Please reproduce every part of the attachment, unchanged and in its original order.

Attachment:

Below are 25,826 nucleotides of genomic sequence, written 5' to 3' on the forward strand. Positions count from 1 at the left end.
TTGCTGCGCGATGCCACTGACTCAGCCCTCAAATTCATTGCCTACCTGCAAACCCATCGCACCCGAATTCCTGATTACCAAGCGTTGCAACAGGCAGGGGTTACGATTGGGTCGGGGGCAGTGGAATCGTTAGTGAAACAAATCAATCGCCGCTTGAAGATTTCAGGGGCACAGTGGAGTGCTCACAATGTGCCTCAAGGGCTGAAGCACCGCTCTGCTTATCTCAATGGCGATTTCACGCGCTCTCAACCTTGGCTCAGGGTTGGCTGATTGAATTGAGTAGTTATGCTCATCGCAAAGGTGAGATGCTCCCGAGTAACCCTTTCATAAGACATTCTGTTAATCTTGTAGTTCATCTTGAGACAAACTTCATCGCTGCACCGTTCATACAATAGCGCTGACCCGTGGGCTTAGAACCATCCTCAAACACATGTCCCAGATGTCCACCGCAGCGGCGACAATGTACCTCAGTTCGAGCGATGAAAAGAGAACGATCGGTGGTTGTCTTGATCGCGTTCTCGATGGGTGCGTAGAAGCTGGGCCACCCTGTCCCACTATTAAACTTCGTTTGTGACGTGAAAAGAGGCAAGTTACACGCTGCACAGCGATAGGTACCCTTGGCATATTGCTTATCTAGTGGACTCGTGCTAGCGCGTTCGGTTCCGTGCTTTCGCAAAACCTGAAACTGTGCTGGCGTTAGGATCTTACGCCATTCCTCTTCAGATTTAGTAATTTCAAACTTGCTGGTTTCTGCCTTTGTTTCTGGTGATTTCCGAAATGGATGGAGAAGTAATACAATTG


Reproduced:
Below are 25,826 nucleotides of genomic sequence, written 5' to 3' on the forward strand. Positions count from 1 at the left end.
TTGCTGCGCGATGCCACTGACTCAGCCCTCAAATTCATTGCCTACCTGCAAACCCATCGCACCCGAATTCCTGATTACCAAGCGTTGCAACAGGCAGGGGTTACGATTGGGTCGGGGGCAGTGGAATCGTTAGTGAAACAAATCAATCGCCGCTTGAAGATTTCAGGGGCACAGTGGAGTGCTCACAATGTGCCTCAAGGGCTGAAGCACCGCTCTGCTTATCTCAATGGCGATTTCACGCGCTCTCAACCTTGGCTCAGGGTTGGCTGATTGAATTGAGTAGTTATGCTCATCGCAAAGGTGAGATGCTCCCGAGTAACCCTTTCATAAGACATTCTGTTAATCTTGTAGTTCATCTTGAGACAAACTTCATCGCTGCACCGTTCATACAATAGCGCTGACCCGTGGGCTTAGAACCATCCTCAAACACATGTCCCAGATGTCCACCGCAGCGGCGACAATGTACCTCAGTTCGAGCGATGAAAAGAGAACGATCGGTGGTTGTCTTGATCGCGTTCTCGATGGGTGCGTAGAAGCTGGGCCACCCTGTCCCACTATTAAACTTCGTTTGTGACGTGAAAAGAGGCAAGTTACACGCTGCACAGCGATAGGTACCCTTGGCATATTGCTTATCTAGTGGACTCGTGCTAGCGCGTTCGGTTCCGTGCTTTCGCAAAACCTGAAACTGTGCTGGCGTTAGGATCTTACGCCATTCCTCTTCAGATTTAGTAATTTCAAACTTGCTGGTTTCTGCCTTTGTTTCTGGTGATTTCCGAAATGGATGGAGAAGTAATACAATTG